The Great Earth Day Yawn

Wait—yesterday was Earth Day! I must have yawned right through it. Like most Americans, if you go by the surveys showing increasing public indifference toward environmentalism.

I used to make a big deal out of Earth Day, pointing out for years that the data in rich countries showed an almost unbroken record of significant environmental improvement is just about every major category. This would send environmentalists into howls of outrage, because good news is bad news for Crisis Entrepreneurs.TM A good example of the broken (plastic!) record of environmentalism comes to us this morning courtesy of the usually half-sober folks at Nature magazine:

Well duh. Every adverse condition hits poorer countries first, BECAUSE THEY’RE POOR! I guess the Nature editors have never heard the old joke about how the New York Times would cover the imminent end of the world: “World to End Tomorrow: Women, Minorities Hardest Hit.” Maybe they have heard it, and don’t get it, which is entirely typical of people deprived of a sense of humor because of their fanaticism.

Just a hunch here, but if you ask people in poor countries what they’d most like to see the world emphasize right now—rich countries cutting their carbon emissions, or helping poor countries get rich—I’m pretty sure I know which option they’d choose. Because, based on the revealed preferences of what kind of energy systems poor countries are building—hint: a lot of it rhymes with “goal”—tell us the answer pretty clearly. Or ask yourself this question: which country is more able to handle any natural disaster from whatever cause: Singapore, or next-door Malaysia? This is the reason India has consistently said they want to get rich first before signing on to any future energy constraints.

Beyond the fading issue of climate change, the entire story arc of environmental disaster from the first Earth Day in 1970 has just about run its course. Increasingly you see more and more evidence of the spreading recognition of the dominance of human progress in all areas, whether it is Steven Pinker’s new book, Enlightenment Now, or Charles Mann’s new book The Wizard and the Prophet (about how Norman Borlaug routed Paul Ehrlich in the real world), or the copious data work of Max Roser’s terrific data analysis project at Oxford University, Our World in Data, or a similar efforts housed at the Cato Institute,, just to name a few.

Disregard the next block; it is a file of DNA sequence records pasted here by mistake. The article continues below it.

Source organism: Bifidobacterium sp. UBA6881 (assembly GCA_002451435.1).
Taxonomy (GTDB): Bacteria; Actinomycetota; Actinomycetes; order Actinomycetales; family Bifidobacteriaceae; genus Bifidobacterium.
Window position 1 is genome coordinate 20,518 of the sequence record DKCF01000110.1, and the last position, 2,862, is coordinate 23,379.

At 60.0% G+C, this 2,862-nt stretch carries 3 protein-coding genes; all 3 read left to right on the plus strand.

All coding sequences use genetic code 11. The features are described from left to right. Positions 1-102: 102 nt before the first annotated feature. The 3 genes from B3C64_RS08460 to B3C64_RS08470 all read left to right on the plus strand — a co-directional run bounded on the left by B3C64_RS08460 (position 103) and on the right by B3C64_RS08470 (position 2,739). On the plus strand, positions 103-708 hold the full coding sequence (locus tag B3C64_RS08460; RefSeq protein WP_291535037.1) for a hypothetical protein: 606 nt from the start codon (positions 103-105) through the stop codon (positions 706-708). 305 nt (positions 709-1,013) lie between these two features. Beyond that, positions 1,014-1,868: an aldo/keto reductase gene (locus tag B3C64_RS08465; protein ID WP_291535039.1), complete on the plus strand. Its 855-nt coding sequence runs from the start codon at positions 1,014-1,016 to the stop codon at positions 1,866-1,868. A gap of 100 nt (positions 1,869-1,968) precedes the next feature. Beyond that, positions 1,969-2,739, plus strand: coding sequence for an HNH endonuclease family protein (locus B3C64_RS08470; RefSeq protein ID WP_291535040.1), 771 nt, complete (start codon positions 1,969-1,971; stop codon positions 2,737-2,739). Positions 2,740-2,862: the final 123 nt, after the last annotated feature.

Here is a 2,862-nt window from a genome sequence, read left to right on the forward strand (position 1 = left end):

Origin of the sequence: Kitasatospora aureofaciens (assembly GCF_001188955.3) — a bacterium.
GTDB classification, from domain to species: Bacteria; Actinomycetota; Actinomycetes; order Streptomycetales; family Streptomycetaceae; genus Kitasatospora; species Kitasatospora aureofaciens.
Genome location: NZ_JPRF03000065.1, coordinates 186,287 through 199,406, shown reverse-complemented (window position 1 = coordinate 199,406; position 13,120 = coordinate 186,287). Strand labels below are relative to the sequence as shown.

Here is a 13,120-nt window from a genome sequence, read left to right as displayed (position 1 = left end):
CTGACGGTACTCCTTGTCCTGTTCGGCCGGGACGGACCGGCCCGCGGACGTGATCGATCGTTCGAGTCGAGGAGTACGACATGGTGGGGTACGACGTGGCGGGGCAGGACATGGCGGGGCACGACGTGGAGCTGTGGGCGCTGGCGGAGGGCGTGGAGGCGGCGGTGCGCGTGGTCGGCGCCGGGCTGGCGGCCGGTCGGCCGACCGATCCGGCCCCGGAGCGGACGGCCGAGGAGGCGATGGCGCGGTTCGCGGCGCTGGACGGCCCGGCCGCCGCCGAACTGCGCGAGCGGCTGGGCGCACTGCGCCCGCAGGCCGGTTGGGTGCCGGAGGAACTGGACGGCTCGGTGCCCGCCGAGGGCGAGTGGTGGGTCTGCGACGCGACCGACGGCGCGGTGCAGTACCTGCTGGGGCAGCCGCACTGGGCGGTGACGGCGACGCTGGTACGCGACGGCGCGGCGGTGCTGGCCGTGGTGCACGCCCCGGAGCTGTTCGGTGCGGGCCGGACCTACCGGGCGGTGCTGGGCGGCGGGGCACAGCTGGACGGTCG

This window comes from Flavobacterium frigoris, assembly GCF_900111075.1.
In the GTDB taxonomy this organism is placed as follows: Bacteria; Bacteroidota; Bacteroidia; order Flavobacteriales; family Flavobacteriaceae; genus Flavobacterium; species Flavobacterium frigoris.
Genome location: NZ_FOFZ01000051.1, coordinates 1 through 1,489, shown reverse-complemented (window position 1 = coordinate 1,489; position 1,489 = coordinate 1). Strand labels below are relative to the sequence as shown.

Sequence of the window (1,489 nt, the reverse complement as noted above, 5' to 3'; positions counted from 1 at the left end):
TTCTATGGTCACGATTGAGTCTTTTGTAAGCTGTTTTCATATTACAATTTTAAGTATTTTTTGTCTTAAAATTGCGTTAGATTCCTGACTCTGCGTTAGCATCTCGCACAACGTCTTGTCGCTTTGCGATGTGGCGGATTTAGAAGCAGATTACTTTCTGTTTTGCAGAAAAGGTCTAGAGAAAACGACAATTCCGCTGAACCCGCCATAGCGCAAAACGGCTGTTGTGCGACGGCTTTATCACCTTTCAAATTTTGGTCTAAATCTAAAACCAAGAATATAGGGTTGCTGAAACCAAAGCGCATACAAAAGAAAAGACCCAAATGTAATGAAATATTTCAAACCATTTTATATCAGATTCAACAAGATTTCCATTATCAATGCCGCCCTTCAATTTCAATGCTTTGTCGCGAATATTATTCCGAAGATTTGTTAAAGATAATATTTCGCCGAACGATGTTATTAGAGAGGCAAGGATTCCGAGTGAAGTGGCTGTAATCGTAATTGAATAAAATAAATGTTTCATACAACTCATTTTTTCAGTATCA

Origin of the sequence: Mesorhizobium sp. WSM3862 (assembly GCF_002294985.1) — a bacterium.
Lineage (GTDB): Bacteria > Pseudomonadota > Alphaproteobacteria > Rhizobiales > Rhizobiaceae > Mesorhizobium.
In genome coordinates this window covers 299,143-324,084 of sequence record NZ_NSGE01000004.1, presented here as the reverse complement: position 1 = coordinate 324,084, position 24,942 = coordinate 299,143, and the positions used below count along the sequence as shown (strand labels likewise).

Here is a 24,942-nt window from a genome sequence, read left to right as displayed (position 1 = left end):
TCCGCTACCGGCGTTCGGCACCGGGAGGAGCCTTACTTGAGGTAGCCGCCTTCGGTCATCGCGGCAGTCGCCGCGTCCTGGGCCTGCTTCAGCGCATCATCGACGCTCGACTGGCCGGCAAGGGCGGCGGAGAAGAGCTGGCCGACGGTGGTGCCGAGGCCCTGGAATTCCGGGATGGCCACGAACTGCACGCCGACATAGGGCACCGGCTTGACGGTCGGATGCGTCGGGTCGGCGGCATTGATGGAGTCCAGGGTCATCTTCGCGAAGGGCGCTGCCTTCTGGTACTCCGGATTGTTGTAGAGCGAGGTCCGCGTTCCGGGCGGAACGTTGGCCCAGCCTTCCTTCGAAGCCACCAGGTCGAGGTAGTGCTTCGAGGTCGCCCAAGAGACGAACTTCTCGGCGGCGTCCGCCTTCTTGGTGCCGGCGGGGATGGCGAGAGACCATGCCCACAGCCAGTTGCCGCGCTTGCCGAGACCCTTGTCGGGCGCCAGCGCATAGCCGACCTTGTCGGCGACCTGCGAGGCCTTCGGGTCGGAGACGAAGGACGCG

But perhaps my favorite effort at the moment is the posthumously published book just out from Hans Rosling, Factfulness: Ten Reasons We’re Wrong About the World—and Why Things Are Better Than You Think. Rosling, who passed away last year at the too early age of 68, was called “the Jedi master of data” for his inventive ways of explaining trends. He founded the indispensable website called Gapminder (check it out—it makes data analysis fun!) A main reason for doing the book is that Rosling notes that even world leaders labor under huge misconceptions about the true state of humanity. “And this leads to terrible decisions. . . How is it possible that so many people are getting so many things so wrong?”

This five-minute video shows his kids explaining the project, and includes a couple of short explanations from the late Hans Rosling:

And here’s one of his classics—200 Countries, 200 Years, 4 minutes:

The left simply hates this kind of analysis.


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